Sequester impacts Philadelphia's historic district

March 21, 2013 5:23:03 AM PDT
People from all over the world flock to see America's birthplace, but, starting this spring, many of them will arrive to find the doors locked.

VIEW: Effects of Sequestration at Independence National Historical Park

Visitors who want to see the Liberty Bell or take a look inside Independence Hall will have to get there early this year.

There will be no extended evening hours after 5:00 p.m. during the summer months.

The park has lost five percent of its budget, thanks to the mandatory sequester cuts.

They're leaving jobs unfilled and cutting back on travel, training, and supplies - and closing early.

Some attractions won't even be open at all.

"It's unfortunate but I think there're some things that just have to be done. That might be one of them even though it affects a lot of people," Harleen Singh of Edison, New Jersey said.

3.6 million people visited the park last year. About 150,000 of them toured the Liberty Bell and Independence Hall after 5:00 p.m.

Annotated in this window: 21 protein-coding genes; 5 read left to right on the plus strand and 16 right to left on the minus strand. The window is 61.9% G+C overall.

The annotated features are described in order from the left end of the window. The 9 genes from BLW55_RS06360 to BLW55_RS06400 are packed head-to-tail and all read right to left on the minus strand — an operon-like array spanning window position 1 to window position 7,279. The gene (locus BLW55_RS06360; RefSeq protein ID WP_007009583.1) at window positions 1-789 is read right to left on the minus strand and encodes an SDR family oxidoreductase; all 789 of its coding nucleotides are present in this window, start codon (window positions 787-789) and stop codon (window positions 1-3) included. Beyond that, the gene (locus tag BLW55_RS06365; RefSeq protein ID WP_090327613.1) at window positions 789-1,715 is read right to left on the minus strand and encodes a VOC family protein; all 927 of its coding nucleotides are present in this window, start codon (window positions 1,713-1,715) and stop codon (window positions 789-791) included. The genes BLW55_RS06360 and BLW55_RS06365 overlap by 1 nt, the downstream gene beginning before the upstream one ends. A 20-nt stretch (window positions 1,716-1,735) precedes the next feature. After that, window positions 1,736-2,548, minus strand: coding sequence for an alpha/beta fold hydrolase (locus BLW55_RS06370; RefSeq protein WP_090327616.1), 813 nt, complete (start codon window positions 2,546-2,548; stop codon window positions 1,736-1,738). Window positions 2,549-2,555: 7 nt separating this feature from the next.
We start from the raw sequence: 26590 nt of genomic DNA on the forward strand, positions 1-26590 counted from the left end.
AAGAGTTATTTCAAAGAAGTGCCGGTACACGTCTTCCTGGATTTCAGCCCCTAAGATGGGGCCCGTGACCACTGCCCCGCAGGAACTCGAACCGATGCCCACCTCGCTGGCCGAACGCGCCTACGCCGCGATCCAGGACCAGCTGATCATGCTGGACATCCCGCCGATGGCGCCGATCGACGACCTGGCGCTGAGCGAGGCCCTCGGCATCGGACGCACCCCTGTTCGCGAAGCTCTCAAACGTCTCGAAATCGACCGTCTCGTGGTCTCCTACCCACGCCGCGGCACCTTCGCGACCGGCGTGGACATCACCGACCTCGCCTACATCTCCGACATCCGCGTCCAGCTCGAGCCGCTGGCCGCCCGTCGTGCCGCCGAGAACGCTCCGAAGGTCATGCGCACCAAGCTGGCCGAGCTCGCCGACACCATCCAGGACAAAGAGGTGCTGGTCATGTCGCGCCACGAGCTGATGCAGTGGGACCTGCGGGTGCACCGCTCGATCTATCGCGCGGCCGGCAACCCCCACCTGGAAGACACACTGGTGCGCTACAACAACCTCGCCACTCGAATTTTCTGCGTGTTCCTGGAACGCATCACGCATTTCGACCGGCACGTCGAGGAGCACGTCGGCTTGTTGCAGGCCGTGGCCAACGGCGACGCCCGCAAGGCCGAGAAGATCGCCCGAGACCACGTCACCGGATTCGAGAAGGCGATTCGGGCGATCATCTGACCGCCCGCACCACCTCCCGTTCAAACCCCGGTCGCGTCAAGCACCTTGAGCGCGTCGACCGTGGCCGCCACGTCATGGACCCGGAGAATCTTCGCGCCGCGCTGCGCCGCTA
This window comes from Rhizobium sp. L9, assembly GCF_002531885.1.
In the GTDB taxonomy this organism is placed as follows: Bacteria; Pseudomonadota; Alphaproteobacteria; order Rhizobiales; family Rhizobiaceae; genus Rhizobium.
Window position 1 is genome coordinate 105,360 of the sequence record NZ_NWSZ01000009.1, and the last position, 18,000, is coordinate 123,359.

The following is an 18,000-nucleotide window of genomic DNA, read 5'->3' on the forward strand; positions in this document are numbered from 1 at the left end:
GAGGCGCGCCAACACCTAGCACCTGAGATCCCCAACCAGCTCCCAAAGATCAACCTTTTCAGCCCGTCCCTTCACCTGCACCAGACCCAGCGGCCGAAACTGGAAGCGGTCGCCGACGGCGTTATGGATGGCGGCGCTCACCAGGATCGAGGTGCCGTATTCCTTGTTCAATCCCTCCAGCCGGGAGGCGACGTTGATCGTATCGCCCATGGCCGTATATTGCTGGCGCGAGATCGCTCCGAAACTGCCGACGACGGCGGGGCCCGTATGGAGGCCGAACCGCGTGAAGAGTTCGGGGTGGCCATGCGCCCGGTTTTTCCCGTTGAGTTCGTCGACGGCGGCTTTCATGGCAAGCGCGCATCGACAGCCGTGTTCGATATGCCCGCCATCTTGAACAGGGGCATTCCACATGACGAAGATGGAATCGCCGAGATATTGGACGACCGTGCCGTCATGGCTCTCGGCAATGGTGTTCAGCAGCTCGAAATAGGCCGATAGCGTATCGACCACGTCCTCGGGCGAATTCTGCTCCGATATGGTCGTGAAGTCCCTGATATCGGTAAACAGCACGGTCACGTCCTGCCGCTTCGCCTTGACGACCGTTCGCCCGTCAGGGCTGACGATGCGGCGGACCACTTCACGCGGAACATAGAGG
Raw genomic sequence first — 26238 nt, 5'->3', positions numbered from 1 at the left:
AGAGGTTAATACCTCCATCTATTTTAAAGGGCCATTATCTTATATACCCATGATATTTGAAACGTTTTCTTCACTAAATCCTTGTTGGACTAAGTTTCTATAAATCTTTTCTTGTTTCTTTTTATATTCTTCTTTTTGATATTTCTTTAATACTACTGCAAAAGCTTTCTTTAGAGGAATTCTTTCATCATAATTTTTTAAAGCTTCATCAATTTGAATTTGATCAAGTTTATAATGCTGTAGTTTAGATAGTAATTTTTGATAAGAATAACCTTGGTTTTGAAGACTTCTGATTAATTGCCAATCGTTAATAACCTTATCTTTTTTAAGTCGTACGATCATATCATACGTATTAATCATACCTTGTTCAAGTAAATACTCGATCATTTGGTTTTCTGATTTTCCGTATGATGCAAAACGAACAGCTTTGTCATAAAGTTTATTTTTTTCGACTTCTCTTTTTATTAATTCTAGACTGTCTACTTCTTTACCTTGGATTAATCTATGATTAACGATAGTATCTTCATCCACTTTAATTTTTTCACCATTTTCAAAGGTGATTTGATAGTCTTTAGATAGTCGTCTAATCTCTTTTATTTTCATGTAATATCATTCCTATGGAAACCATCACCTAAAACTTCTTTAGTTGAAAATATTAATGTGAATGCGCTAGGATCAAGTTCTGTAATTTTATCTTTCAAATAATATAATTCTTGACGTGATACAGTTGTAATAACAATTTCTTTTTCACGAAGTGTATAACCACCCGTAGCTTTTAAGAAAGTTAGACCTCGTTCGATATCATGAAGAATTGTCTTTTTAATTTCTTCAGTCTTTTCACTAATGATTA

Some say the curtailed hours won't be a big deal.

"I think that's fair," said Roseanne O'Haloran of Canada, who added that if she can get there before 5:00 p.m. from Toronto, "anyone else can do it.".

In addition to limited hours, the park may also start looking a bit shabby as maintenance is deferred.

"Not immediately, but over time, we could start to see impacts on our museum objects, on our buildings, on our landscape, as there's deterioration," Jane Cowley of the Independence National Historic Park said.

Our founding fathers forged a new nation here. If the current crop in Washington can't forge a budget compromise, the park service warns things can only go downhill from here.


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